The stats are pervasive: Of the 2,668 billionaires in the world, just 327 were women (source: Forbes’s The World’s Billionaires 2022 list). The Forbes list of richest Indians 2022 had just five self-made women on it. And, of the 100 unicorns in India, as of May, only 15 percent had at least one female founder (Inc42).
The silver lining may be that it could only get better. And, on the startup front, the inequity may just be reducing. Some 16 months ago, as an EMA Partners diversity study had pointed out, India had just five unicorn founders who were women out of 136 founders of 56 unicorns.
Anecdotally, the number of women founders emerging in startup coverage—in Forbes India, for sure—is on the up. Programmes like Nasscom’s Tech.WE will go some way in creating a robust platform of women entrepreneurs with access to networks, learning and resources required to scale and grow.
Till the gap is narrowed, lists that celebrate women achievers will matter. Where Forbes India’s W-Power stands out is that although it does consider conventional parameters of measuring success—wealth and valuation, power and position, and value-creation and performance—at the heart of the list is the self-made essence of these women. They’re not dynasts or inheritors, but individuals who have imagined their own ideas, their own paths, their own destinies.
Not often do women from the second tier of Indian cities go on to head marquee global companies. The journey of Kolhapur-born and educated Leena Nair is a unique one: After finishing school in the south-western town of Maharashtra, Nair moved to nearby Sangli for a degree in electronics and telecommunication engineering; then to the Xavier School of Management in Jamshedpur for an MBA; from there to multinational Hindustan Unilever in Mumbai where, over 15 years, she rose from management trainee to the first woman executive director, and also the youngest.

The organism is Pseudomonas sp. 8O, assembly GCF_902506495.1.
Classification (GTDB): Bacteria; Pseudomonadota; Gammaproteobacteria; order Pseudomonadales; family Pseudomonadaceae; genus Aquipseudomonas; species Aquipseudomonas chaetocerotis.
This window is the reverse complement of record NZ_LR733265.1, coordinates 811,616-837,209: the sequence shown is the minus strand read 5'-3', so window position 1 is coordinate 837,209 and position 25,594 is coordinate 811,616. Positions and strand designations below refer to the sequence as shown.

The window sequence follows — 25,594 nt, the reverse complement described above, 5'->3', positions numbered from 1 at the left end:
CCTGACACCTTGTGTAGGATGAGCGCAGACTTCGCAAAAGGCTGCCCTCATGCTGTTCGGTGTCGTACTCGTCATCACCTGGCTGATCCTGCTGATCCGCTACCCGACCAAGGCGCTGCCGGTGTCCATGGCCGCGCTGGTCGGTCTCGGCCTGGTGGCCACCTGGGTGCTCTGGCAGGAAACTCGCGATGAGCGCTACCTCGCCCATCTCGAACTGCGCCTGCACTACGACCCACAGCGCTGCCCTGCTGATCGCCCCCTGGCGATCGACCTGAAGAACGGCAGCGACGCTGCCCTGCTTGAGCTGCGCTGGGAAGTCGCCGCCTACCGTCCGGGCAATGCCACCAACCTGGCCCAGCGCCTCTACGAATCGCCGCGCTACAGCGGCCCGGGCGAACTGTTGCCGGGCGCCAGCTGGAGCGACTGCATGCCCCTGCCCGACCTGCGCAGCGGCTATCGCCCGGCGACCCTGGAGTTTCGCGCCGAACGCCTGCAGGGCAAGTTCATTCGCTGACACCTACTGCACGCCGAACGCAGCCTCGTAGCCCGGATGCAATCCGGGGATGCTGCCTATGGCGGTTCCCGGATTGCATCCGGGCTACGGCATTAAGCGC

To know more about the lady who went on to become chief HR officer out of London of a consumer goods conglomerate that operates in almost 200 countries and who, more recently, took charge as global CEO of French luxury perfume house Chanel, Varsha Meghani’s profile on Nair is a must read.
Nair may be the prominent name on the 2022 W-Power self-made list—researched and put together by Meghani—but every other woman featured in this package has a story to tell: Of determination to surmount the odds and staying the course.
If Nair seems the quintessential ‘outsider’, that is precisely why she has made it to the list. Outsiders bring in new perspectives, fresh thinking in what is often a largely cosy men’s club.
Consider, for instance, Sakshi Chopra, who, early on, grew up being the new kid on the block as her father got transferred to a new city every two or three years. It was no different for Chopra, now a managing director at Sequoia India, when she took the plunge into venture capital. As Chopra recounts to Rajiv Singh, promoters she met in her early days at Sequoia would often give her short shrift, preferring to engage with male colleagues. For more on the how “patience and perseverance” helped the outsider become the go-to for capital, don’t miss ‘Warrior Queen’.
(This story appears in the 16 December, 2022 issue of Forbes India. To visit our Archives, click here.)